There are many elements to consider that affect branding: customers, value propositions, customer service, ability to execute, etc.
One of the areas that people often neglect to think about, at least from a branding perspective, is their resources.
Simply put, your brand’s resources are the people, processes, and systems in place that help you produce your product or service, and execute your goal. These might include things like:
- anyone on your team that interacts with customers
- people who are responsible for designing and making products
- equipment like tools, equipment, vehicles, manufacturing equipment
- automated systems such as emails, phone systems, answering services, and live chat
Exploding Phone Batteries
An example I love to use (and my team is sick of hearing) is Samsung. Specifically, Samsung phones that a while back starting catching on fire, causing terrible damage to property and injury to people.
This scenario raises two important questions:
- Does this affect Samsung’s brand?
- What marketing and advertising campaign fixes this situation?
The first question is obvious: yes of course this affects the Samsung brand. One of the foundations of a brand is the trust it builds and fosters with its customers. But why would anyone trust a spontaneously combusting phone?
With that in mind, it might seem pragmatic to regain the customer’s trust. However, what witty headline, beautiful photograph, or expertly produced video will do that? Marketing, advertising, and design serve to communicate the brand’s promise, or value proposition. A promise, by definition, must be truthful, or its a lie. Therefore, any ad campaign touting the benefits of a Samsung phone is a lie, so long as they continue to catch fire.
The answer to the second question: there is none. At least not yet.
The Source of the Problem
Samsung has a brand problem, but it’s not one that’s solved with advertising and marketing. Rather, the root of the problem is a resource, specifically one in design engineering and manufacturing. Not until the resources are fixed and the problem solved and marketing and advertising begin the arduous task of regaining the customer’s trust. But now, they won’t be spinning a lie.
Resources are the Backbone of Reputation – and a Company
How can this relate to smaller, non-global companies? Let’s say you own a restaurant. You might have great food, an inviting atmosphere, ad reasonable prices. However, you have a server that is routinely rude, gets orders wrong, and all around creates a negative experience for people.
Of course you’ll fire them, but will that happen before the damage is already done? My dad is fond of saying, “people might not say anything if you do a good job, but they’ll stop strangers on the sidewalk to warn them if you screw them over”. Indeed, some of the most motivated online reviewers are often people upset over a faulty product or bad service.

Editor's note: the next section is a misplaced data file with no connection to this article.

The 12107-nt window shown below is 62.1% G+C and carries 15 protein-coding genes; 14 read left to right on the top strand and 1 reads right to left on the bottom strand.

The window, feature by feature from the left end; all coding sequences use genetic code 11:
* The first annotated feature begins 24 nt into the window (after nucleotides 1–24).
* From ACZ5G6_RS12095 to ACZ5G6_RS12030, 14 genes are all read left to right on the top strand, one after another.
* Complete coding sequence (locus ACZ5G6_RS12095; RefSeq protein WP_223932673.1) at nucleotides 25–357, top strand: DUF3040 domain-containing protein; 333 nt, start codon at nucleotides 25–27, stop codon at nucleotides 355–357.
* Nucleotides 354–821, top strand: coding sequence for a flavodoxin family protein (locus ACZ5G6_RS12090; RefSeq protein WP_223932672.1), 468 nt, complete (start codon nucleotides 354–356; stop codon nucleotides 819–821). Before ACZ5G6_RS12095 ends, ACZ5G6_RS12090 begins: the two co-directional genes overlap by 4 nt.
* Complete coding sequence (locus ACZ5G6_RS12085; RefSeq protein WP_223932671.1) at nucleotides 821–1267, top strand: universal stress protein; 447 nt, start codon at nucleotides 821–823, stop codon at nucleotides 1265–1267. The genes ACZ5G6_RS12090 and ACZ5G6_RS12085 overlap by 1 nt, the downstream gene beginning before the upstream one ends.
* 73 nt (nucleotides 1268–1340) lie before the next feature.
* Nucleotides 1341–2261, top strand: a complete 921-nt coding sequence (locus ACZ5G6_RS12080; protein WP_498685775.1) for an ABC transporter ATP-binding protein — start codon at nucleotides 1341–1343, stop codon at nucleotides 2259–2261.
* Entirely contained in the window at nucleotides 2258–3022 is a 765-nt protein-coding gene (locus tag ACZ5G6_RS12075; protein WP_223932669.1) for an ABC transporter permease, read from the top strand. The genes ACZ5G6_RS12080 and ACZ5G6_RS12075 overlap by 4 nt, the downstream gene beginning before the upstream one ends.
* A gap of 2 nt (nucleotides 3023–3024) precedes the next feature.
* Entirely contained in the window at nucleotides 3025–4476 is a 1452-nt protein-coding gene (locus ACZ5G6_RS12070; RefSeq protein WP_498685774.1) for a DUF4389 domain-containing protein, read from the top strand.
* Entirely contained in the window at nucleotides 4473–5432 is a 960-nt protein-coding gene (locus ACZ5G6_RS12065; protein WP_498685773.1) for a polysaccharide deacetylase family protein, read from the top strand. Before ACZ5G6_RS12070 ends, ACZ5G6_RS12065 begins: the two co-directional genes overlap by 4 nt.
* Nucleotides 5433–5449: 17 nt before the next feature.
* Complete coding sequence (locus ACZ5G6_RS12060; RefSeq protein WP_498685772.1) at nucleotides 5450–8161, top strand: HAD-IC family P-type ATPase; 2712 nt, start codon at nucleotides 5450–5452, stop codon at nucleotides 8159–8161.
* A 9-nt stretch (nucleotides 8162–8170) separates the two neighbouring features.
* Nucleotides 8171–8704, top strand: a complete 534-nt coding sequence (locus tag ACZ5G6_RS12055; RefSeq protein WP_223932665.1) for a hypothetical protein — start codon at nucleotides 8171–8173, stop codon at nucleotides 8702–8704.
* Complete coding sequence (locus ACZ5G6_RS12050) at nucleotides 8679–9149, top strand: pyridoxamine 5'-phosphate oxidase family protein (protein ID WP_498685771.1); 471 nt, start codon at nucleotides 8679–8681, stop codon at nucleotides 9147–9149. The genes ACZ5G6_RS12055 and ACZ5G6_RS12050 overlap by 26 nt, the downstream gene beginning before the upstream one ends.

It’s critical to get your resources right, because they are directly responsible for the execution of your brand’s goal (product or service) and the experience customer’s will have with your brand.
With that said, if/when a customer has negative experience (or you receive a negative review), this is an opportunity to demonstrate publically your commitment to make it right. Listen, empathize, admit fault if (and only) indeed there is some, and offer a remedy to the situation.
Get Your Resources Right
Make sure you hire the right people.
This is the most important. After all, these are the folks you’ll depend on to make your product, or execute your service. Everything starts here.
Understand what motivates your employees.
Once you’ve hired the right people, tools like DISC and Myers Briggs assessments can help identify personality traits. Regular communication with your team will help you understand how to better manage and lead your people.
Clearly communicate your goals.
Are your people happy and fulfilled with their job roles? If not, can they be coached, or should they be replaced? Is there something going on outside of their work life that’s affecting work?
Constantly build your bench.
Identify and work with strategic partners that can help you in times when you face capacity shortages or lack the capability to execute. Invest in continuous education programs, whether through online training like SkillShare or in-person classes.
Invest in the tools and equipment people need to be successful.
Your customer won’t care if its the tool’s fault if something didn’t work right – that’s your problem. Reliable, quality equipment makes for more successful employees, and leaves no room for excuses.
Build automations and standard operating procedures.
Well defined, easy to follow systems make it easier for people to make the right decisions when faced with unknown situation. They make it easier to train and onboard new people, which allows people in your organization to be flexible and perform multiple duties. All of this helps make your business more scalable, and ultimately will help you build enterprise value when it comes time to sell (but that’s a topic for another day).
Bring it All Together
The savvy business owner knows that resources are a critical component to the success of their organization, and will invest time, money, and effort to ensure the right resources are in place and tended to frequently.